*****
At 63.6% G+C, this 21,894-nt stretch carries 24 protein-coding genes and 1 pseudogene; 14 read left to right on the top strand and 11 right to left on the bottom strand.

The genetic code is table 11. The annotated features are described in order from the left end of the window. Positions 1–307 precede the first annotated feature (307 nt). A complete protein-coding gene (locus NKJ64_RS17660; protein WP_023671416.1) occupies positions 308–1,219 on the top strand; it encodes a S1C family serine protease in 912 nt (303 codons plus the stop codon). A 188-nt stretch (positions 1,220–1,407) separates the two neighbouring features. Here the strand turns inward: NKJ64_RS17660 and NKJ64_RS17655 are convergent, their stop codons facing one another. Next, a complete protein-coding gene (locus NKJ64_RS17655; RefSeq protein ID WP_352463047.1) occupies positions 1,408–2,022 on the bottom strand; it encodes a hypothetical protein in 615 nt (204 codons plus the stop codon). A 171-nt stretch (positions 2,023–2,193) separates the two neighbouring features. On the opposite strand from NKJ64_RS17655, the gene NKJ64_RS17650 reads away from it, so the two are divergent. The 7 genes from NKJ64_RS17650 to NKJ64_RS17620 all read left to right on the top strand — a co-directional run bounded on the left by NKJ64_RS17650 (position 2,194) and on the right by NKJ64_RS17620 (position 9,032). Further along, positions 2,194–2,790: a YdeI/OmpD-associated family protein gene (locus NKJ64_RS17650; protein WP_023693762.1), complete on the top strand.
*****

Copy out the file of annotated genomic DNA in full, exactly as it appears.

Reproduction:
At 63.6% G+C, this 21,894-nt stretch carries 24 protein-coding genes and 1 pseudogene; 14 read left to right on the top strand and 11 right to left on the bottom strand.

The genetic code is table 11. The annotated features are described in order from the left end of the window. Positions 1–307 precede the first annotated feature (307 nt). A complete protein-coding gene (locus NKJ64_RS17660; protein WP_023671416.1) occupies positions 308–1,219 on the top strand; it encodes a S1C family serine protease in 912 nt (303 codons plus the stop codon). A 188-nt stretch (positions 1,220–1,407) separates the two neighbouring features. Here the strand turns inward: NKJ64_RS17660 and NKJ64_RS17655 are convergent, their stop codons facing one another. Next, a complete protein-coding gene (locus NKJ64_RS17655; RefSeq protein ID WP_352463047.1) occupies positions 1,408–2,022 on the bottom strand; it encodes a hypothetical protein in 615 nt (204 codons plus the stop codon). A 171-nt stretch (positions 2,023–2,193) separates the two neighbouring features. On the opposite strand from NKJ64_RS17655, the gene NKJ64_RS17650 reads away from it, so the two are divergent. The 7 genes from NKJ64_RS17650 to NKJ64_RS17620 all read left to right on the top strand — a co-directional run bounded on the left by NKJ64_RS17650 (position 2,194) and on the right by NKJ64_RS17620 (position 9,032). Further along, positions 2,194–2,790: a YdeI/OmpD-associated family protein gene (locus NKJ64_RS17650; protein WP_023693762.1), complete on the top strand.